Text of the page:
Views will be listened to

1
Have your say

The North Tees and Hartlepool NHS Foundation Trust has cut spending by £16m in the past year through efficiency savings, reduced energy costs and more effective purchasing policies.

The Trust has to save a total of £40m over a three year period to reduce annual spending from £260m to £220m a year.

A total of £16.5m was saved in the first year and now £16m has been saved in the second year.

Every money-saving possibility is being explored including management staff cuts, reducing the number of hospital beds, cutting energy costs, building the new hospital at Wynyard, generating additional income and eventually closing the hospitals in Hartlepool and Stockton.

The whole National Health Service is experiencing severe difficulties.

Almost half of all the hospitals are providing care which is either poor or less than satisfactory, according to David Prior, the head of the Government’s Care Quality Commission.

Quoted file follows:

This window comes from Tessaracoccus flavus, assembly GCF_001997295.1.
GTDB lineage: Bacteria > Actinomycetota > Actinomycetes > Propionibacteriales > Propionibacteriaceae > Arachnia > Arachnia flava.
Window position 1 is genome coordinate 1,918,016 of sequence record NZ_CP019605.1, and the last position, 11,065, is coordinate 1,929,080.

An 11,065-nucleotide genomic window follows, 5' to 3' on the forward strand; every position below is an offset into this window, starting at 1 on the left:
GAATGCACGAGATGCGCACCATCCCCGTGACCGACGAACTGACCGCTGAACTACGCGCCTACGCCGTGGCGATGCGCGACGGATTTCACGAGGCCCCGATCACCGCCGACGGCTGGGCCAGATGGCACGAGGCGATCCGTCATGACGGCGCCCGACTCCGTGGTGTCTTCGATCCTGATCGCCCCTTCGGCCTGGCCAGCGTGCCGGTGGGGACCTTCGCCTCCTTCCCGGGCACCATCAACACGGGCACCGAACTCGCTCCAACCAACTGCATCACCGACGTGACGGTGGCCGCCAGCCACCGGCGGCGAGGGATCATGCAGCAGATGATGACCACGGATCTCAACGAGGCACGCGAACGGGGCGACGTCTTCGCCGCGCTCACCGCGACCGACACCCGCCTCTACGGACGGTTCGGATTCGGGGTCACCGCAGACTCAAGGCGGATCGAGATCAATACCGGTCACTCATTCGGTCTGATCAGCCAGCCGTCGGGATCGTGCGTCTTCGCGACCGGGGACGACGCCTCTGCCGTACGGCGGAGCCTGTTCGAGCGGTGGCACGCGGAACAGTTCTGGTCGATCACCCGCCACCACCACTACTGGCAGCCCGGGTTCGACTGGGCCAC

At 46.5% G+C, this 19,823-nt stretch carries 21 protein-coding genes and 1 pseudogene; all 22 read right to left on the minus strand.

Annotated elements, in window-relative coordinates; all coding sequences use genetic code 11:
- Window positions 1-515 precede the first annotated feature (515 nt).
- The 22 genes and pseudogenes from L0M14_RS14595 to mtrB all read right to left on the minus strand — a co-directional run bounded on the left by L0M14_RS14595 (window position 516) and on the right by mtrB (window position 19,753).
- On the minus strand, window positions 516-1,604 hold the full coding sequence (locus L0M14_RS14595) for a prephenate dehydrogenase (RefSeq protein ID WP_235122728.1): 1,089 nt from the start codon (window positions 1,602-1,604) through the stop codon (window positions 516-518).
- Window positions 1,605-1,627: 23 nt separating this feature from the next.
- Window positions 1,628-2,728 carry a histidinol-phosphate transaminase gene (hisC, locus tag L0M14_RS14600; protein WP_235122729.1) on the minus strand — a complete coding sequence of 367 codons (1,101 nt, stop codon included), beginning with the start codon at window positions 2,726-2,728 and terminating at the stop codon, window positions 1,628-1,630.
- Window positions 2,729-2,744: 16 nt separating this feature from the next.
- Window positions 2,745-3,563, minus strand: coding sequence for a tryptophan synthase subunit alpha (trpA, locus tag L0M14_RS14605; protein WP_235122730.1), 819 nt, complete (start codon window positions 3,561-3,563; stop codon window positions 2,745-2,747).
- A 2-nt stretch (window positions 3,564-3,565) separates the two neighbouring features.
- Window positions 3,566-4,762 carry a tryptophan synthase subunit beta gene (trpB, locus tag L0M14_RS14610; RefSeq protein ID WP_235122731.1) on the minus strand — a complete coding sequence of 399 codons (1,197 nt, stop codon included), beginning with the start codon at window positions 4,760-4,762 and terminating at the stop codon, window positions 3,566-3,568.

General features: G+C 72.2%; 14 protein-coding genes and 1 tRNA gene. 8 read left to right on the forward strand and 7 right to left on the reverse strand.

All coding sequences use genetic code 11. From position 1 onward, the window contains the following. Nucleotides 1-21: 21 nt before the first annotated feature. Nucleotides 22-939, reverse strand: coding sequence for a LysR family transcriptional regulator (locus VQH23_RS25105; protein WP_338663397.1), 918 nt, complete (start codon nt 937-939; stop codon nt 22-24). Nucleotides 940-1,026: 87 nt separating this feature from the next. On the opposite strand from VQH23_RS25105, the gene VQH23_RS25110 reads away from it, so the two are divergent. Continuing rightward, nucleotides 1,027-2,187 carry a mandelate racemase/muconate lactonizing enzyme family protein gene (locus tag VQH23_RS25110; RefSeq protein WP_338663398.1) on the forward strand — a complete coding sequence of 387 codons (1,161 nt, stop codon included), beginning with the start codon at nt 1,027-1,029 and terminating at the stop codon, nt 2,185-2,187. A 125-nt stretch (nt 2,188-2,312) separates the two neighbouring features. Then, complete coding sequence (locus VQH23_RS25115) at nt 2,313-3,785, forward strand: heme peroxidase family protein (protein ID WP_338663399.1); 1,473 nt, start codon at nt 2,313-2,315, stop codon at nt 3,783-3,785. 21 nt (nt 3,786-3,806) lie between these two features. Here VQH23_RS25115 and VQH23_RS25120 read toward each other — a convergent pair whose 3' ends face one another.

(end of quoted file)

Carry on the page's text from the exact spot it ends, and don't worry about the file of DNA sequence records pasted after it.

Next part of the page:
He said that “it is necessary for many hospital beds to be taken out of service and for money to be invested in the provision of more care in the community,” eg. in the home and in clinics like One Life.

He added that “the NHS has to start closing acute beds or the system will fall over.”

Mr Prior also pointed out that too many people, especially the elderly, are arriving at the A&E wards when they should have been treated much earlier, in the community.

He said that emergency admissions at A&E are out of control in large parts of the country and that “the situation is unsustainable.”

The NHS Information Centre said that every year more than one million hospital patients and care home residents, eight per cent of the total, suffer avoidable harm while being cared for, including bed sores, falls, urinary tract infections linked with catheter use and blood clots.

Mr Prior confirmed that his Care Quality Commission would be involved in discussions about hospital closures, decisions to reshape services and the moving of more and more care into the community.

Especially “frail, elderly people who should not be in hospital.”

The situation in the NHS is very serious indeed and many people up and down the country will want to contribute to the discussions which will take place.

Their views will be listened to but the final decisions will be taken at national level.

Jim Allan,

Hartlepool.